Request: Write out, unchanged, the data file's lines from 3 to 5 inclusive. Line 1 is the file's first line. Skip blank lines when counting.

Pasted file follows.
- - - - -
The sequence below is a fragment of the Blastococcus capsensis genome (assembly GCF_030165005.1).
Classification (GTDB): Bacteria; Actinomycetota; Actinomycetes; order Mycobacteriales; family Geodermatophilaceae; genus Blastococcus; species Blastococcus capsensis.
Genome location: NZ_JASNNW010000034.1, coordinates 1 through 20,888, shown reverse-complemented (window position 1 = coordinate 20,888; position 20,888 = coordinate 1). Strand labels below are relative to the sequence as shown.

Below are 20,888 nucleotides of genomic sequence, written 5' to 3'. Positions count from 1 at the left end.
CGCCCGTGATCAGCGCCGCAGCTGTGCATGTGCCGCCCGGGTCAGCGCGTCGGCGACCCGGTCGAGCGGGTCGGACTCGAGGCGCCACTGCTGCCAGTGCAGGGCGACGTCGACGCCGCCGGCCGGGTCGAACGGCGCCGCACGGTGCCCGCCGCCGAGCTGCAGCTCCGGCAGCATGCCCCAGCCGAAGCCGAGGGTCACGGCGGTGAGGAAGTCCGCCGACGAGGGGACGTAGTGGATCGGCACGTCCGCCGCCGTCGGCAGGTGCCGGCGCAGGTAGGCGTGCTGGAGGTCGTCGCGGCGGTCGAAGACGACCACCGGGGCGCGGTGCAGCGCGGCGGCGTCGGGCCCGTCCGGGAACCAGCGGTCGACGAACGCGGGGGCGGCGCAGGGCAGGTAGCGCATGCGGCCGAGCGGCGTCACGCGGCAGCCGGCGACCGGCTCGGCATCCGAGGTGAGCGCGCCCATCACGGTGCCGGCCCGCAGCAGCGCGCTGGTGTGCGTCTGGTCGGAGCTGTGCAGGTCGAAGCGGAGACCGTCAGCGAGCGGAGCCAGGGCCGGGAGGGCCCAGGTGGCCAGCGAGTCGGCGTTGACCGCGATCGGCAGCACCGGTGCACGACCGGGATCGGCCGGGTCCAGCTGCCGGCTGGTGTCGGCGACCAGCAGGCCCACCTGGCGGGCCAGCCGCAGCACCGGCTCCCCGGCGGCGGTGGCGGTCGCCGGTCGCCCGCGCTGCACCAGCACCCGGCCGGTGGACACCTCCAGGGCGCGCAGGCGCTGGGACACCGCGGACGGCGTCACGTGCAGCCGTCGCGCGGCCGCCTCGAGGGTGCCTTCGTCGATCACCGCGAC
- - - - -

Genome location: NZ_JASNNW010000034.1, coordinates 1 through 20,888, shown reverse-complemented (window position 1 = coordinate 20,888; position 20,888 = coordinate 1). Strand labels below are relative to the sequence as shown.

Below are 20,888 nucleotides of genomic sequence, written 5' to 3'. Positions count from 1 at the left end.
CGCCCGTGATCAGCGCCGCAGCTGTGCATGTGCCGCCCGGGTCAGCGCGTCGGCGACCCGGTCGAGCGGGTCGGACTCGAGGCGCCACTGCTGCCAGTGCAGGGCGACGTCGACGCCGCCGGCCGGGTCGAACGGCGCCGCACGGTGCCCGCCGCCGAGCTGCAGCTCCGGCAGCATGCCCCAGCCGAAGCCGAGGGTCACGGCGGTGAGGAAGTCCGCCGACGAGGGGACGTAGTGGATCGGCACGTCCGCCGCCGTCGGCAGGTGCCGGCGCAGGTAGGCGTGCTGGAGGTCGTCGCGGCGGTCGAAGACGACCACCGGGGCGCGGTGCAGCGCGGCGGCGTCGGGCCCGTCCGGGAACCAGCGGTCGACGAACGCGGGGGCGGCGCAGGGCAGGTAGCGCATGCGGCCGAGCGGCGTCACGCGGCAGCCGGCGACCGGCTCGGCATCCGAGGTGAGCGCGCCCATCACGGTGCCGGCCCGCAGCAGCGCGCTGGTGTGCGTCTGGTCGGAGCTGTGCAGGTCGAAGCGGAGACCGTCAGCGAGCGGAGCCAGGGCCGGGAGGGCCCAGGTGGCCAGCGAGTCGGCGTTGACCGCGATCGGCAGCACCGGTGCACGACCGGGATCGGCCGGGTCCAGCTGCCGGCTGGTGTCGGCGACCAGCAGGCCCACCTGGCGGGCCAGCCGCAGCACCGGCTCCCCGGCGGCGGTGGCGGTCGCCGGTCGCCCGCGCTGCACCAGCACCCGGCCGGTGGACACCTCCAGGGCGCGCAGGCGCTGGGACACCGCGGACGGCGTCACGTGCAGCCGTCGCGCGGCCGCCTCGAGGGTGCCTTCGTCGATCACCGCGAC